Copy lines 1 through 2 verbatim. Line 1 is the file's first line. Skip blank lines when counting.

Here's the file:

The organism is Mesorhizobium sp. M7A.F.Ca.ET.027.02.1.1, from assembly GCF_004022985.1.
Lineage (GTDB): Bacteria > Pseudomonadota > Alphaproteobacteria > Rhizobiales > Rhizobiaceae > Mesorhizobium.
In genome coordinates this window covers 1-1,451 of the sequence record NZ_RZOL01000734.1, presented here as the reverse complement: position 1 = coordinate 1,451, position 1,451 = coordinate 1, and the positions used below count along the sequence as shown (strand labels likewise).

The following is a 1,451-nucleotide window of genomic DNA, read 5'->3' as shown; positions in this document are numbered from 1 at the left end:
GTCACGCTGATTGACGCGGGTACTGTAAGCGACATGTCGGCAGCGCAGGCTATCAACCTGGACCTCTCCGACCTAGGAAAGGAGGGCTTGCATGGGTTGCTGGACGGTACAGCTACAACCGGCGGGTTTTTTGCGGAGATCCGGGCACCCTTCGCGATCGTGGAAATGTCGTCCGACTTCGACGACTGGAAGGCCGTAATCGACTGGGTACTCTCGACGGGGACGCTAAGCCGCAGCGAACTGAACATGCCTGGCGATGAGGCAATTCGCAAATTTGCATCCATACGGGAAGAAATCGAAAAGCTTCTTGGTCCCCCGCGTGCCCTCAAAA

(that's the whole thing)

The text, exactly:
The organism is Mesorhizobium sp. M7A.F.Ca.ET.027.02.1.1, from assembly GCF_004022985.1.
Lineage (GTDB): Bacteria > Pseudomonadota > Alphaproteobacteria > Rhizobiales > Rhizobiaceae > Mesorhizobium.